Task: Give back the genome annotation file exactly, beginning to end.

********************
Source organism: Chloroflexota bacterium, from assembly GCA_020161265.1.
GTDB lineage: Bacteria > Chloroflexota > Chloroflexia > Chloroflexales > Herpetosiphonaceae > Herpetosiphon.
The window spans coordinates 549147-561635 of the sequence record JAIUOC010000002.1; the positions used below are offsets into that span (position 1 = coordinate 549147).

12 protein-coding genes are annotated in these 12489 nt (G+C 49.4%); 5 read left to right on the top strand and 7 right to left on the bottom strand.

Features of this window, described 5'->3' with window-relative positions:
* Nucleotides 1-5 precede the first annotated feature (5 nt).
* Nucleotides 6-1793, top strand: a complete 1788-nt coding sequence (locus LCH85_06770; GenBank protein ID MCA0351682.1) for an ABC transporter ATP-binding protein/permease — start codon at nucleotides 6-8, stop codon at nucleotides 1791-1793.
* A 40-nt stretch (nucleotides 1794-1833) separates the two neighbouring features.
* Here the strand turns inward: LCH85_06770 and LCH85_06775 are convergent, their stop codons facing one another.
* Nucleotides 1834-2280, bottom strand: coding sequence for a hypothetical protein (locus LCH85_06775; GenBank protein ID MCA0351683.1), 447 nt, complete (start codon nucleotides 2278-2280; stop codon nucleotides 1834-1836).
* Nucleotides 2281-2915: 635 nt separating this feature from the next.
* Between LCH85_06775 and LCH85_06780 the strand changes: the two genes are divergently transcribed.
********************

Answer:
Source organism: Chloroflexota bacterium, from assembly GCA_020161265.1.
GTDB lineage: Bacteria > Chloroflexota > Chloroflexia > Chloroflexales > Herpetosiphonaceae > Herpetosiphon.
The window spans coordinates 549147-561635 of the sequence record JAIUOC010000002.1; the positions used below are offsets into that span (position 1 = coordinate 549147).

12 protein-coding genes are annotated in these 12489 nt (G+C 49.4%); 5 read left to right on the top strand and 7 right to left on the bottom strand.

Features of this window, described 5'->3' with window-relative positions:
* Nucleotides 1-5 precede the first annotated feature (5 nt).
* Nucleotides 6-1793, top strand: a complete 1788-nt coding sequence (locus LCH85_06770; GenBank protein ID MCA0351682.1) for an ABC transporter ATP-binding protein/permease — start codon at nucleotides 6-8, stop codon at nucleotides 1791-1793.
* A 40-nt stretch (nucleotides 1794-1833) separates the two neighbouring features.
* Here the strand turns inward: LCH85_06770 and LCH85_06775 are convergent, their stop codons facing one another.
* Nucleotides 1834-2280, bottom strand: coding sequence for a hypothetical protein (locus LCH85_06775; GenBank protein ID MCA0351683.1), 447 nt, complete (start codon nucleotides 2278-2280; stop codon nucleotides 1834-1836).
* Nucleotides 2281-2915: 635 nt separating this feature from the next.
* Between LCH85_06775 and LCH85_06780 the strand changes: the two genes are divergently transcribed.